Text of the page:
Video game maker Electronic Arts ERTS on Monday urged the publisher of Grand Theft Auto to accept its unsolicited $2 billion takeover bid quickly, saying it's only a matter of time before it pulls its premium offer.
EA wants an agreement on a deal before the release of Grand Theft Auto IV. Take-Two Interactive Software TTWO says it's willing to talk, but only after the next installment of its popular crime game goes on sale in April.
EA's $26-per-share cash bid sent Take-Two's stock soaring more than 50% in Monday trading. The offer represents a 64% premium over Take-Two's closing stock price of $15.83 on Feb. 15, the last trading day before EA made its proposal. The offer wasn't announced until Sunday.
"There can be no certainty that in the future EA or any other buyer would pay the premium we are proposing today," EA CEO John Riccitiello said in a conference call with analysts Monday.
On Sunday, Take-Two said EA is being opportunistic and "attempting to take advantage" of the upcoming Grand Theft Auto IV launch. Take-Two Chairman Strauss Zelnick said that while the company is open to talks with EA, it wants to wait until April 30.
Grand Theft Auto has sold 65 million copies in various incarnations and is considered one of the most successful video games in history. EA publishes mainstays such as Madden NFL,The Sims and FIFA Soccer.
In its offer, EA is banking on the success of the GTA IV, and hopes to put its marketing muscle behind the eagerly awaited title. Acknowledging that EA is underrepresented in M, or Mature-rated titles, Riccitiello said the deal would give the company "the world's best M-rated content."
Take-Two would give EA a shot at keeping its post as the world's top video game publisher. French media and telecom giant Vivendi plans to combine EA's chief rival, Activision, with its own games unit to form Activision Blizzard. The combined company will own the wildly popular online game World of Warcraft and the Guitar Hero franchise.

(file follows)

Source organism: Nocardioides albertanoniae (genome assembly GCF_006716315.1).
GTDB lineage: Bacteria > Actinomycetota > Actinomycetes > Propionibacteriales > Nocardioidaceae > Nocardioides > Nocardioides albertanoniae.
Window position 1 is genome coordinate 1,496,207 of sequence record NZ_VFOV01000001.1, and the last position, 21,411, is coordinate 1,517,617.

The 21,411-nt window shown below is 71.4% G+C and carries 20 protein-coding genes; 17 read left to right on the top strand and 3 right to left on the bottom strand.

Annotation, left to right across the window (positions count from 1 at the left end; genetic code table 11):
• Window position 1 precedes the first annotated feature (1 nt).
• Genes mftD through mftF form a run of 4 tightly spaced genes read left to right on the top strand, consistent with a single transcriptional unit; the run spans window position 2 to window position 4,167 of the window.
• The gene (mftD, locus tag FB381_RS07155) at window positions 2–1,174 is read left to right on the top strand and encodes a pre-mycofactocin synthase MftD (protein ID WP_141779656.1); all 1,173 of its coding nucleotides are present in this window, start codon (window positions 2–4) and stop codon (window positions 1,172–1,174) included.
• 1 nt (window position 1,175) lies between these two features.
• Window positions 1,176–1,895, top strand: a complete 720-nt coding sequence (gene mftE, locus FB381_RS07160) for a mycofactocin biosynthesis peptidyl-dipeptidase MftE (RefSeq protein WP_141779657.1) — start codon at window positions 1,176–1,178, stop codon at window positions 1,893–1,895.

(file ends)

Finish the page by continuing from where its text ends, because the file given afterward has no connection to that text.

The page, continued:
But even if EA wins Take-Two, it isn't clear whether the brothers who helped create Grand Theft Auto will remain part of the company. Sam and Dan Houser, who lead Take-Two's Rockstar Games label, are under contract with the company only until next year.
Take-Two and Sam Houser did not immediately return phone calls seeking additional comment Monday. Riccitiello said he has "enormous respect" for Rockstar and its leadership, and called the team, which has survived six CEO transitions at Take-Two, "resilient."
EA did not say how much value it placed on Rockstar — and Grand Theft Auto— when it formulated the purchase price for Take-Two.
But regardless of whether they stay with the company doesn't make a "whole lot of difference to the deal," said Wedbush Morgan analyst Michael Pachter.
"If they choose to go independent, EA will be their first customer," he said.
EA's offer comes less than a year after a shareholder coup ousted Take-Two's top leadership over poor results, accounting troubles and controversy surrounding violent and sexual content in the company's games.
Several former Take-Two executives, including Chairman and CEO Ryan Brant, pleaded guilty in 2007 to falsifying business records in connection with a probe into backdated stock options.
Also last year, the British Board of Film Classification refused to certify Manhunt 2, a gory game which received an Adults-Only rating from the Entertainment Software Rating Board in the USA.
A Take-Two buyout would be by far the largest in EA's history. In January, the company closed its acquisitions of BioWare and Pandemic Studios, known for their action, adventure and role-playing games, in an $860 million deal.
Earlier this month, EA announced that Spore, the highly anticipated game from Sims creator Will Wright, will go on sale on the weekend of Sept. 7 amid likely stiffer competition in the $18 billion video game market.